Eat and drink in moderation. No one wants to drive you home or call 911. If you are tempted to use the occasion to troll for new clients or sell merchandise, don’t. If they invite you to take food home, take just a small portion, not enough for the whole week ahead. Always thank the hosts and take leave of the senior members at the gathering. Compliment the cooks. Smile a lot. And if anyone says you should get together again soon, they’re just being polite. They don’t mean it unless they actually look for you and extend the invitation again.
On this Solemnity of Our Lord Jesus Christ, King of the Universe, the church invites us to bring the liturgical year to a close by reminding us of that glorious eternal wedding banquet and its most distinguished Host who awaits us in the life to come. The journey of Christian discipleship is at best tedious and predictable. I can’t imagine anyone here among us will be singled out by God particularly and be held to a greater account for their stewardship within the church or civic society. It’s probably not very likely either that God has called any of us to give greater witness to our faith to the point of martyrdom. Rather our Christian discipleship involves professing a set of revealed truths handed down to us from the apostles, a practice of the faith that might demand a challenging level of patience and perseverance, a way of life that sincerely and convincingly acknowledges God who is gracious and merciful and that we should be as gracious and merciful to our neighbor in return, and a genuine and joyful desire to embrace and partake of God’s ultimate plan for all creation. If we have already been invited to the eternal wedding feast, we’re off to a good start. Just when and how we get there though is not something we determine. But our conduct in this life will have far-reaching implications for that initial encounter with our distinguished Host when we make an appearance at that glorious eternal wedding feast.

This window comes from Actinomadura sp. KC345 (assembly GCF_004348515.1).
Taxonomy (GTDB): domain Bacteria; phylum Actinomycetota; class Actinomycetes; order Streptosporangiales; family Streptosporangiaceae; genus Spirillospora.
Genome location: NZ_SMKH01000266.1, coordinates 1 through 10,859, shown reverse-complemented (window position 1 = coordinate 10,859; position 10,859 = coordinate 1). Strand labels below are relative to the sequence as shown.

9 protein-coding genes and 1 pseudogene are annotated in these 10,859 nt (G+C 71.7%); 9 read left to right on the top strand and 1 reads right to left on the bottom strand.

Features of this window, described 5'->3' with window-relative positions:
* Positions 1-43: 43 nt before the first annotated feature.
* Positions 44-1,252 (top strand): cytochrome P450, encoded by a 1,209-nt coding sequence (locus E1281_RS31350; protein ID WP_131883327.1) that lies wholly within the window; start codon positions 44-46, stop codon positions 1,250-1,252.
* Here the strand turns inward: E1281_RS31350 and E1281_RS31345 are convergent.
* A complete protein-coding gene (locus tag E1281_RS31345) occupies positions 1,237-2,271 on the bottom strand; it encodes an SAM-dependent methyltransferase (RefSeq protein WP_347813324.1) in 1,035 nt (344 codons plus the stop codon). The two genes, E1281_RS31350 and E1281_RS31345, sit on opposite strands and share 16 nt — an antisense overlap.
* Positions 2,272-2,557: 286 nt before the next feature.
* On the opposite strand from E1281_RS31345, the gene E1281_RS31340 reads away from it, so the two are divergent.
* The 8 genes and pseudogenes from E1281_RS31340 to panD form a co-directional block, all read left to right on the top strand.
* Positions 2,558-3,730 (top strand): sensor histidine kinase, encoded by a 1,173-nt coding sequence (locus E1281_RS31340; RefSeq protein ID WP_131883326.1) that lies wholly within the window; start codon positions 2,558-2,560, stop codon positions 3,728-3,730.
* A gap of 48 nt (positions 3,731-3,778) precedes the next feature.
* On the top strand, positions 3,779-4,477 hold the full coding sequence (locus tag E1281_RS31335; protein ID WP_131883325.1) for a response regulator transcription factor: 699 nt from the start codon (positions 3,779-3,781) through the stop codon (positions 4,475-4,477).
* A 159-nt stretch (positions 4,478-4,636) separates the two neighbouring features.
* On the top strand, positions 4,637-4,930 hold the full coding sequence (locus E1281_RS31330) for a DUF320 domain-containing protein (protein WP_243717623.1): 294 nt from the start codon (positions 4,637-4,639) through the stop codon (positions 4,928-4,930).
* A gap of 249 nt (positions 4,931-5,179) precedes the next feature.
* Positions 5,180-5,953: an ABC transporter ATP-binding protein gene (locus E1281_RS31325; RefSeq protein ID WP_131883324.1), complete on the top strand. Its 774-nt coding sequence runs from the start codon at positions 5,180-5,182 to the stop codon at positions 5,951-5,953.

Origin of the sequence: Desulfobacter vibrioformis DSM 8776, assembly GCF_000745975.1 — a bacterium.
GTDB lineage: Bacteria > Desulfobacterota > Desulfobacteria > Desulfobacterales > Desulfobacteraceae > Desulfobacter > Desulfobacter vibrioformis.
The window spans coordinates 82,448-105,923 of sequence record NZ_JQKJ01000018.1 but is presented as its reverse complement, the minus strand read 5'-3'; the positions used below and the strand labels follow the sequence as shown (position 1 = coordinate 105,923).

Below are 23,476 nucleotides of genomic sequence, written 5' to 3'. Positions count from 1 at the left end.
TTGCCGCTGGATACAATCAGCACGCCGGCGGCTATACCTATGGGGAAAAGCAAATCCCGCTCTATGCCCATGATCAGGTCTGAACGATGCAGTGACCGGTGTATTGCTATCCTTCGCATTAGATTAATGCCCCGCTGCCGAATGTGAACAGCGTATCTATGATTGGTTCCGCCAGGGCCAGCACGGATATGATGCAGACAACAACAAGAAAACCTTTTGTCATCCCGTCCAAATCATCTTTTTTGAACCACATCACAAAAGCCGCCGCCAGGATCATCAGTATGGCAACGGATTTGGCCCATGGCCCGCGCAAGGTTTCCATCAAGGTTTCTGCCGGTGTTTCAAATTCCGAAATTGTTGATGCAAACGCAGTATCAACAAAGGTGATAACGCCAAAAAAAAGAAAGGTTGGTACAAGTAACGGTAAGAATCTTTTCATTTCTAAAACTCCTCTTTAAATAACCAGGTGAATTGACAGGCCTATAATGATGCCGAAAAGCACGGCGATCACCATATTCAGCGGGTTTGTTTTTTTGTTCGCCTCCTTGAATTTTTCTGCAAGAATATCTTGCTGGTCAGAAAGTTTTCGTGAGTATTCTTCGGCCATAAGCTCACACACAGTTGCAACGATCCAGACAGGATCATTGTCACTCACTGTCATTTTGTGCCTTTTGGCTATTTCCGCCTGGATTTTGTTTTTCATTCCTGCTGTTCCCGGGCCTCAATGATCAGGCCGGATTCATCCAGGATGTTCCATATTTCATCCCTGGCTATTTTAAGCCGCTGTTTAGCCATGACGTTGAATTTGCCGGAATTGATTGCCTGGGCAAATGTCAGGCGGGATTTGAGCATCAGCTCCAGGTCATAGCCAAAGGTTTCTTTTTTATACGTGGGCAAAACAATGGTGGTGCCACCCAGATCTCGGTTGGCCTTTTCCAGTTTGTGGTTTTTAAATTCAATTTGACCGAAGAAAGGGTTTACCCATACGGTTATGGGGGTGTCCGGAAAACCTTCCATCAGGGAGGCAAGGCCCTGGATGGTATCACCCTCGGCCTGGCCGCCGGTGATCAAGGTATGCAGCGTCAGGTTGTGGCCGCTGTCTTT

I’m not saying the ground rules I mentioned earlier should govern our speech and behavior when we sit down to the wedding feast. Unlike any of our human hosts, the Lord Jesus will be forewarned about the quality of those he receives into the great hall and seats at his table. Although it will already be extremely intimidating to meet the Lord Jesus himself at the doors of the feast, imagine his Immaculate Virgin Mother standing by her Son, and the great multitude of glorious saints and angels rounding out that receiving line. First, it would be an incomparable honor to just be invited. But this will be even better than walking down the red carpet at the Oscars. Here you and I, if we make it, will be the least significant people in attendance. And yet that glorious line-up of heavenly dignitaries and celebrities will be looking at us and welcoming us and applauding our arrival. I believe at that point there will be nothing we can ever say or do to impress our Divine Host of which he has not already been made aware.
Second, our only concern at this point is to make certain our invitation to the eternal wedding feast is secure and well-deserved. We surely wouldn’t want to jeopardize our chances with something careless we said or did that we can’t stand by or account for. Imagine showing up uninvited to a grand banquet and coming face to face with a distinguished host who never invited you nor wanted you there. Yikes! Now imagine that encounter going viral for all the world and all of history to see.
Jesus said to Pilate, “My kingdom does not belong to this world.” If we have been pursuing a kingdom far from what Jesus lived and died for, we could be in for a surprise. “Everyone who belongs to the truth listens to my voice.” Are we listening?
Rolo B Castillo © 2021